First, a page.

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A career change can help you establish a more fulfilling career, resulting in a more desirable job and better compensation. Nonetheless, making the decision to break into a new field can be daunting. Besides, persuading a hiring manager that you are the best fit for the new job function or industry is significantly challenging
For professionals with a background in an unrelated field, demonstrating the required skills and experience is a thought-provoking challenge. In such a case, including a cover letter that highlights your transferable skills, relevant successes, and passion to pursue your new path would be valuable in your application. If you are scrambling to find the appropriate words for creating a compelling narrative, read on for recommendations on how to write an effective cover letter for a career change.
1) Focus on transferrable skills
While you are transitioning to a new career, bear in mind that you are not starting from scratch. You may have never held a position in your desired role, but you still have many skills to offer. Regardless of your background, you’ve potentially brought value and cultivated competencies that are vital for any job. These should be the highlight of your cover letter.
To determine a fit based on your experience, invest time understanding the role’s requirements. Identify the top three to five required skills and illustrate the correlation of each of these with your expertise. Don’t forget to list your quantifiable achievements too. There’s no better way to demonstrate you can navigate through the challenges of a new role than by providing evidence of your past successes.
For example, you were an entrepreneur who is now looking to land a business development executive role. You can mention how you built your business from the ground up, the number of clients you obtained or the year-on-year growth you were able to accomplish. Featuring hard facts and figures will provide hiring managers further insight into the impact you have created in your previous role. This will differentiate you from applicants with direct industry experience.
2) Detail your ‘why’
Career change often brings up concerns among decision-makers. Whether you’re transitioning from one department to another within the same company or starting over in a completely different field, it will most likely raise doubts and questions. What made you decide to do that? Are you really qualified? You must be prepared to answer these questions by framing your cover letter effectively.
To alleviate the decision-makers’ skepticism, it’s imperative to explain the driving force behind your career change. Be truthful in your cover letter about the reason for this change in direction. Furthermore, maintain a balance between your authenticity and professionalism as this is critical to your application’s success.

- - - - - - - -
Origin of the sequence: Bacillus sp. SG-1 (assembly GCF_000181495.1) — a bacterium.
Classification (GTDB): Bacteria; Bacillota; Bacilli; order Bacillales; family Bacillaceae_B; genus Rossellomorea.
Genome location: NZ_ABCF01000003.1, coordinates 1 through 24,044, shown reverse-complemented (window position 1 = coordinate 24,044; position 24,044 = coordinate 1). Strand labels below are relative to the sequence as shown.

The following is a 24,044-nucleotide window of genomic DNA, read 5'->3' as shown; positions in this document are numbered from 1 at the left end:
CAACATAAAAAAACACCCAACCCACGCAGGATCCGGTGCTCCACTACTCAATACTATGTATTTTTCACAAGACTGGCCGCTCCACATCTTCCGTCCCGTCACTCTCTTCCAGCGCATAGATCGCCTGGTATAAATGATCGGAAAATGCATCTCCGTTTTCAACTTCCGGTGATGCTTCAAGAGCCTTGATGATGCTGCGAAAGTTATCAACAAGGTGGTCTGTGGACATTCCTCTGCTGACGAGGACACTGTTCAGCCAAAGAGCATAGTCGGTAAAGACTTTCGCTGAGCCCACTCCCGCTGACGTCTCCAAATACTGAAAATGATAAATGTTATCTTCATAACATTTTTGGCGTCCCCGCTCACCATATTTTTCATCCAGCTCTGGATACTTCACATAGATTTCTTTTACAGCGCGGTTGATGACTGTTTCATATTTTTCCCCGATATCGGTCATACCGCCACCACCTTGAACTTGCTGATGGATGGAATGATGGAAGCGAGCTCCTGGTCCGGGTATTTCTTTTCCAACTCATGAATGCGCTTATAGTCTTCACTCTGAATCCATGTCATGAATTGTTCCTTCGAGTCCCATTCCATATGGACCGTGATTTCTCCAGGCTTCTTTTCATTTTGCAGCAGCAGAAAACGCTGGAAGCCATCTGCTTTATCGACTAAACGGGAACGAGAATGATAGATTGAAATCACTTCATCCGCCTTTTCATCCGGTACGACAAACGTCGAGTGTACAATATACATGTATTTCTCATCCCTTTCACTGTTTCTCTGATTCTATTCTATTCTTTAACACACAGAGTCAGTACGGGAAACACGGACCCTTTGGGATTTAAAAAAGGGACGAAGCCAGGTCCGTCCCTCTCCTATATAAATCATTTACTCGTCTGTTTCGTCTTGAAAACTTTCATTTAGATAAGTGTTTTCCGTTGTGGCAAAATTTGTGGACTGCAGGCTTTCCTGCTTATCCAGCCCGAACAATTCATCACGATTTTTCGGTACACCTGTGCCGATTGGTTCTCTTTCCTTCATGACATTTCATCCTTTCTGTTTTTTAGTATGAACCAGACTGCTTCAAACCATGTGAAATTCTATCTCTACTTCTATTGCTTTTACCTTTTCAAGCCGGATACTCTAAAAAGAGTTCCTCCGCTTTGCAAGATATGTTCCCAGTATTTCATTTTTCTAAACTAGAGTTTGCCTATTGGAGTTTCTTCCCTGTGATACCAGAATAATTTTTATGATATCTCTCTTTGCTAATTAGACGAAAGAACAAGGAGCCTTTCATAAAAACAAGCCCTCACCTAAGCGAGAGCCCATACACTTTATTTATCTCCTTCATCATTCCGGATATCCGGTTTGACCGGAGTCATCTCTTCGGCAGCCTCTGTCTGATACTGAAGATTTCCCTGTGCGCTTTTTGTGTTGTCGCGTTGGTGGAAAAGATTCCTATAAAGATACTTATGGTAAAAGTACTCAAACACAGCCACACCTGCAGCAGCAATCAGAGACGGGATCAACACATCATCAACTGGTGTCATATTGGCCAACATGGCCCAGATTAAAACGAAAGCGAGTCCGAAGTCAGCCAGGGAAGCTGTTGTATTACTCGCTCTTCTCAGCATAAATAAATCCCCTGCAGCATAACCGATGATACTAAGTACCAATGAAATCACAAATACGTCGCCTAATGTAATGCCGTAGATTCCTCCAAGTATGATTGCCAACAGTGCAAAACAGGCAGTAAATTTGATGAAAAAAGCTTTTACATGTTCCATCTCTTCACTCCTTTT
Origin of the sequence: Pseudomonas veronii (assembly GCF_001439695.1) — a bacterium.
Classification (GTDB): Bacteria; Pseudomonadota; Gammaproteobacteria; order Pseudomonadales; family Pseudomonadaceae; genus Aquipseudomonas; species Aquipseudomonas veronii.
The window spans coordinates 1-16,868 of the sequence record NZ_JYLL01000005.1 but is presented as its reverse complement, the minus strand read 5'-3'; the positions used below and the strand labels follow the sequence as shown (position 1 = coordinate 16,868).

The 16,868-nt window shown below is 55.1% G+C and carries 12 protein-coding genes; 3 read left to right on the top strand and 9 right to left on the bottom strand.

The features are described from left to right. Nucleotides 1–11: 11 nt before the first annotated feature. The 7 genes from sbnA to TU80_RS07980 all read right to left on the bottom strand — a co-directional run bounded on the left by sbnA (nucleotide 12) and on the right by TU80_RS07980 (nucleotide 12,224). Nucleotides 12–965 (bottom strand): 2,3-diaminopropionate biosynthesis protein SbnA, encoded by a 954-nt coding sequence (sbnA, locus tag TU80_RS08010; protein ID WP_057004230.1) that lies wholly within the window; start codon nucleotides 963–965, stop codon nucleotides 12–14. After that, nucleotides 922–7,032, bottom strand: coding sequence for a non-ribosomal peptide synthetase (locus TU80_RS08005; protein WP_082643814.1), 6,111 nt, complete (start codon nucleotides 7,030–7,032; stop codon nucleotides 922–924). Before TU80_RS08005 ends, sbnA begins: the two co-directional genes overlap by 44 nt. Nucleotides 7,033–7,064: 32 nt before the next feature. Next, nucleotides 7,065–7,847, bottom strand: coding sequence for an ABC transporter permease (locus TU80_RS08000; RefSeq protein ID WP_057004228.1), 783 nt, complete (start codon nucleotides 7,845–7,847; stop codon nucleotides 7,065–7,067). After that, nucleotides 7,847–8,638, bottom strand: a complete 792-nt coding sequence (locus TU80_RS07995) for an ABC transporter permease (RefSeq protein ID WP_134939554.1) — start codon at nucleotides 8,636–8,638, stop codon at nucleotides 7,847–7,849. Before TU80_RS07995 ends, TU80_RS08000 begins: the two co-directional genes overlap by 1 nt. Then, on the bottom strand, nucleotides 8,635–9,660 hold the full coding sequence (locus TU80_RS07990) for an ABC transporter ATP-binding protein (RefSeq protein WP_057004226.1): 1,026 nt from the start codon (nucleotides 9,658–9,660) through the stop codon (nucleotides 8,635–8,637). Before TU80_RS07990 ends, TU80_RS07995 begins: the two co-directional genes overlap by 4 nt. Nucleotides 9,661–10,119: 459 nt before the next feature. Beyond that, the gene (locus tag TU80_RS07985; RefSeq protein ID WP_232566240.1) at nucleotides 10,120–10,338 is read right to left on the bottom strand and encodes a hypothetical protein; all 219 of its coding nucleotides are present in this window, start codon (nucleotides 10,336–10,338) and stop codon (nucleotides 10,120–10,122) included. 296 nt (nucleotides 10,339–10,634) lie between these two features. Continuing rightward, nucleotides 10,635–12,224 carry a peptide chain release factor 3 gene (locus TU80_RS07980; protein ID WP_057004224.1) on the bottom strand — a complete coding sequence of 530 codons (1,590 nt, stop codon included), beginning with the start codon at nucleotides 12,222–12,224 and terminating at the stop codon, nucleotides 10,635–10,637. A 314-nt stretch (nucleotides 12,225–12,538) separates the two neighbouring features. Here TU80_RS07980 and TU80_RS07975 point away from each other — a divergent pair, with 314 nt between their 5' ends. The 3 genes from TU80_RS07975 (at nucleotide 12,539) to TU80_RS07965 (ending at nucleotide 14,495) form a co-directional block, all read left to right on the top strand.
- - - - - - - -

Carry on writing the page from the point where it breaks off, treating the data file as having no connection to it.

Ward off any antagonistic description of your previous job or manager. Rather, identify the aspects you enjoyed in your last role and how they correlate to your future career. Analyze your target job and establish alignment with your goals. Showcase your commitment by narrating how your experience has built you up for the new role, making you a suitable candidate for the job. As a result, your career change will be viewed as an attribute rather than a concern.
3) Demonstrate a passion for the new direction
You might be wondering what passion has to do with your career transition. Aren’t employers looking for someone who has the skills and experience? How can passion be your selling point? It’s no doubt that skills and experience are essential. However, passion is a valuable attribute that makes a difference in employee commitment and performance. As a career changer, showcasing passion in your cover letter would help maximize the impact of your narrative.
Simply stating that you are passionate about the new role or industry won’t convince recruiters to consider you for an interview. It needs to be framed correctly to communicate how you would be a more capable hire compared to candidates with a traditional background. Ask yourself, “What aspect of the role am I most excited about?” and “What can I do better than other candidates applying for the same role?”. These questions will enable you to create a more noteworthy narrative than simply sharing overall enthusiasm.
For instance, you previously held a technical role and found a new passion in sales. While these functions are totally different, you can leverage your unique background to distinguish yourself from other applicants. In addition to conveying how you uncovered your interest in sales, you can also mention how your technical expertise can help the company make its sales processes more efficient. If you were the hiring manager, wouldn’t you prefer a candidate who is motivated and can bring more value to a role?
Changing professions during these unsettling times can be tricky but not impossible. Your qualifications may be offbeat in comparison to candidates with direct industry experience. Nevertheless, you can still be in the top tier of applicants by capitalizing on your unique mix of passion and transferable skills. Use your cover letter to effectively maximize your chances of being considered for an interview. If you still find it difficult to create a compelling narrative for your career transition, we would be happy to help you with some professional support.